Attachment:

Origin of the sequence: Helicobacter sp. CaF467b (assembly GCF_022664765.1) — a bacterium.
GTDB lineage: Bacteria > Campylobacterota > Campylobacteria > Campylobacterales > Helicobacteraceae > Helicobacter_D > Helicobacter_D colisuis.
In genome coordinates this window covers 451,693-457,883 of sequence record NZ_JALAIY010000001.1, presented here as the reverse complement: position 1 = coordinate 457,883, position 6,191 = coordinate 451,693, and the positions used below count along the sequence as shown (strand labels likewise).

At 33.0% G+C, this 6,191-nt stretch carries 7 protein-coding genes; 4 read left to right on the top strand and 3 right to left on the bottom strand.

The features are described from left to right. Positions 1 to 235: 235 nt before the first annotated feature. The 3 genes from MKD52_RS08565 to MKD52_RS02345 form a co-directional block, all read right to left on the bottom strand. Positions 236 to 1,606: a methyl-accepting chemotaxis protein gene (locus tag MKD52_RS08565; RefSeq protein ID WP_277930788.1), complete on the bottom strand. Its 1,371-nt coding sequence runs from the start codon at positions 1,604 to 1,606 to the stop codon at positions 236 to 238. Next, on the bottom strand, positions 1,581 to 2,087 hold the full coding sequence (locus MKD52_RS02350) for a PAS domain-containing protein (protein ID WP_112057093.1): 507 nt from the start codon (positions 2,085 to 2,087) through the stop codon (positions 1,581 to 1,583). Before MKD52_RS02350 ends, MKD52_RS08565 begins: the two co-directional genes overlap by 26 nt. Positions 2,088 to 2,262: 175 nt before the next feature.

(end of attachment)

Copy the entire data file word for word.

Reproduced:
Origin of the sequence: Helicobacter sp. CaF467b (assembly GCF_022664765.1) — a bacterium.
GTDB lineage: Bacteria > Campylobacterota > Campylobacteria > Campylobacterales > Helicobacteraceae > Helicobacter_D > Helicobacter_D colisuis.
In genome coordinates this window covers 451,693-457,883 of sequence record NZ_JALAIY010000001.1, presented here as the reverse complement: position 1 = coordinate 457,883, position 6,191 = coordinate 451,693, and the positions used below count along the sequence as shown (strand labels likewise).

At 33.0% G+C, this 6,191-nt stretch carries 7 protein-coding genes; 4 read left to right on the top strand and 3 right to left on the bottom strand.

The features are described from left to right. Positions 1 to 235: 235 nt before the first annotated feature. The 3 genes from MKD52_RS08565 to MKD52_RS02345 form a co-directional block, all read right to left on the bottom strand. Positions 236 to 1,606: a methyl-accepting chemotaxis protein gene (locus tag MKD52_RS08565; RefSeq protein ID WP_277930788.1), complete on the bottom strand. Its 1,371-nt coding sequence runs from the start codon at positions 1,604 to 1,606 to the stop codon at positions 236 to 238. Next, on the bottom strand, positions 1,581 to 2,087 hold the full coding sequence (locus MKD52_RS02350) for a PAS domain-containing protein (protein ID WP_112057093.1): 507 nt from the start codon (positions 2,085 to 2,087) through the stop codon (positions 1,581 to 1,583). Before MKD52_RS02350 ends, MKD52_RS08565 begins: the two co-directional genes overlap by 26 nt. Positions 2,088 to 2,262: 175 nt before the next feature.